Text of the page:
Referring now to process path 715, a refrigerant is first compressed 730 at turbocompressor 530. Upon leaving compressor 530, the refrigerant either flows 735 to condensor 515 or is optionally split 735 into two flow paths, one path flowing to condensor 515 and the other path flowing back to ejector 545. The decision to include an optional flow path back to ejector 545 is determined by the system design and whether stalling of turbomachine 500 is a design consideration or not, the additional high pressure refrigerant from compressor 530 providing increased mass flow to compressor 530 via ejector 545. At condensor 515 the refrigerant is condensed 740 by removing heat from the refrigerant, the heat being removed by a high flux air flow discussed below. After the refrigerant condenses, it flows through expander/evaporator 520 where it expands and evaporates 745 into a low temperature/low pressure gas, the low temperature/low pressure refrigerant gas being used to cool HPDD 220 via cold plate 610, discussed above, or via high flux air flow discussed below. The low pressure refrigerant gas then returns 750 to compressor 530 to start the cycle over. The return path of the low pressure refrigerant gas to compressor 530 may be via motor 535 of turbomachine 505, whereby motor 535 is cooled. If ejector 545 is employed, the low pressure refrigerant gas returns 750 to ejector 545 where it is mixed with high pressure refrigerant gas from compressor 530 before starting the cycle over. In parallel to the refrigeration cycle, second turbomachine 510 generates 755, 760 a first high flux airflow across condensor 515, and a second high flux airflow across expander/evaporator 520. At condensor 515, which may include a heat exchanger similar to heat exchanger 230, heat is transferred 755 from the refrigerant to the first high flux airflow via the heat exchanger. The heated air is then exhausted 755 through outlet 620 of housing 560. At expander/evaporator 520, which includes coils 570 and may include heat exchanger 230, heat is transferred 760 from the second high flux air flow to the refrigerant via coils 570 and heat exchanger 230. The chilled air is then exhausted 760 to cool HPDD 220, or other low power density devices on circuit board 120, as depicted in
Referring now to
Referring now to
A first heat exchange enhancing feature is provided by a plurality of concavities 805 arranged on cooling fins 785, or concavities 806 on base 780, to enhance the effectiveness of cooling fins 785, the term concavities 805, 806 referring to depressions, indentations, dimples, pits or the like, which serve to produce flow vortices enhancing the thermal mixing and heat transfer. While concavities may in an embodiment consist of through holes, the effective heat transfer compared to dimples, for example, will be diminished. The shape of the concavities 805 is typically hemispherical or an inverted and truncated conical shape. In another embodiment, the shape of the concavities 805 is any sector of a full hemisphere. In some embodiments, the concavities 805 are disposed on an entirety or a portion of the abovementioned cooling fins 785. The concavities 805 are formed on the abovementioned surfaces in a pattern that serves to enhance the heat transfer from cooling fins 785. The manner of operation of concavities 805, 806 is described generally as an increase in the interaction between the air stream and the cooling fins 785, thereby resulting in improved heat transfer as compared to cooling fins 785 without concavities 805. In addition, the thermal interaction between the air stream and each respective concavity is increased due to an increase in surface area with respect to a surface without concavities, the increased surface area being a result of the shape of each respective cavity. As such, the air flow interacts with the increased surface area thereby enhancing the removal of heat energy from the cooling fins 785.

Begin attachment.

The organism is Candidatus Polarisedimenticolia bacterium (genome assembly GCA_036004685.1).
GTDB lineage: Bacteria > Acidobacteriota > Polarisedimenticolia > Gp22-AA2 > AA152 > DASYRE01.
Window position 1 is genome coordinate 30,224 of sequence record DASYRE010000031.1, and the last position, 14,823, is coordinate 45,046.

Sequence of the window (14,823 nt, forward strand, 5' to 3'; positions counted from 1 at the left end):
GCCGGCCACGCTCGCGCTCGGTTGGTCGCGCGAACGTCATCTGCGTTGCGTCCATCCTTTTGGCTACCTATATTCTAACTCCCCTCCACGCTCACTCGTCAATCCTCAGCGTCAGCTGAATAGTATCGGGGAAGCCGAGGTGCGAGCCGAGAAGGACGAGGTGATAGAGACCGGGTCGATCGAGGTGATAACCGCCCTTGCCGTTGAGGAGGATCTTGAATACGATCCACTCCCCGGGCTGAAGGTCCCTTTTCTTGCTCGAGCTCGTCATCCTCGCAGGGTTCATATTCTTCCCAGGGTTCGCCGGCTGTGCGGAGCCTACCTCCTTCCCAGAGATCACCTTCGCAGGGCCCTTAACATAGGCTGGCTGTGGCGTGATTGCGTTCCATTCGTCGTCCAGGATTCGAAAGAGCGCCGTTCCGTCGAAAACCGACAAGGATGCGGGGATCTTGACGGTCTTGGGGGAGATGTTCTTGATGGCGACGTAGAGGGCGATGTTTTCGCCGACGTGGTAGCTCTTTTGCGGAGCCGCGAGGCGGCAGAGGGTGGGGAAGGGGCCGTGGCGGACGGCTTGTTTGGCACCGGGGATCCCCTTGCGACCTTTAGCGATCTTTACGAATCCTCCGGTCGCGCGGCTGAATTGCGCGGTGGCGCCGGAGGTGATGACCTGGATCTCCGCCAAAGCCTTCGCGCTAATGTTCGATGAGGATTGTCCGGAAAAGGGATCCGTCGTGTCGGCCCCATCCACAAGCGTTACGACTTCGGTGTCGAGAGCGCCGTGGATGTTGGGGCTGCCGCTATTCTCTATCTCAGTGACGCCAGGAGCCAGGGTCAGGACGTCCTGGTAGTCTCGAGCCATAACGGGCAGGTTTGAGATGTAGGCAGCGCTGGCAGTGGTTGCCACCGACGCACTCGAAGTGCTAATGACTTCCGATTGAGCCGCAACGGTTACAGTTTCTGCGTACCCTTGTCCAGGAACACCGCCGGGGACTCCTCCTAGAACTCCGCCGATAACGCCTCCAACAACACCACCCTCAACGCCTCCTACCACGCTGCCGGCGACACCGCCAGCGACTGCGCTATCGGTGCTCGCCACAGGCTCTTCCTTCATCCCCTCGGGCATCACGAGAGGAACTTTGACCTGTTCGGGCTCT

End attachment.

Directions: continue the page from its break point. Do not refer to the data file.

The depth “Y” (see
A second heat exchange enhancing feature is provided by localized cooling region 810 disposed on base 780, which may be provided by discrete roughness elements adhered (using braze or adhesion for example) to base 780 that locally increase the surface area or may be provided using a mechanical process (etching, machining, pulsed electro-discharge machining, or masked electrodes for example) that increases the surface texture (i.e., roughness), for enhanced surface area heat transfer. Localized cooling regions 810 may be used at predefined locations on base 780 where base 780 abuts discrete circuit components that generate excessive heat and develop hot spots on base 780. While only a few concavities 805 are depicted on cooling fins 785 in
A third heat exchange enhancing feature depicted in
Referring now to
Turning regions 815 serve to locally enhance the heat transfer from base 780 of heat exchanger 230 compared to conventional heat exchangers having no turning regions. It will be appreciated that the number of turning regions 815 for enhancing heat transfer is left to the artisan to determine based upon predetermined design requirements, for example, heat transfer rate and thermal gradient uniformity dependent on location of HPDD's 220 thermally coupled to base 780. Also left to the artisan is the overall width and length of turning regions 815 at first edges 866 (and at second edges 868, although not depicted) of first and second sides 858, 860, as well as the channel dimensions and also the rib 862, 864 dimensions and shaping.
In the assembled state, first and second sides 858, 860 abut each other such that internal ribs 862, 864 are proximate each other. First and second sides 858, 860 may be coupled using known means, such as fasteners, mechanical or snap fit, or thermal or chemical bonding for example. Alternatively, positioning of first and second sides 858, 860 in heat exchanger 230 may be retained by offsets (not shown) on base 780, cooling fins 785, or both. First end 854 of first and second sides 858, 860 may include rounded edges 872 to reduce entry pressure losses, which reduces noise and improves air flow for less pressure drop. The ends of internal ribs 862, 864 may or may not be aligned, depending on the desired cooling characteristics of heat exchanger 230.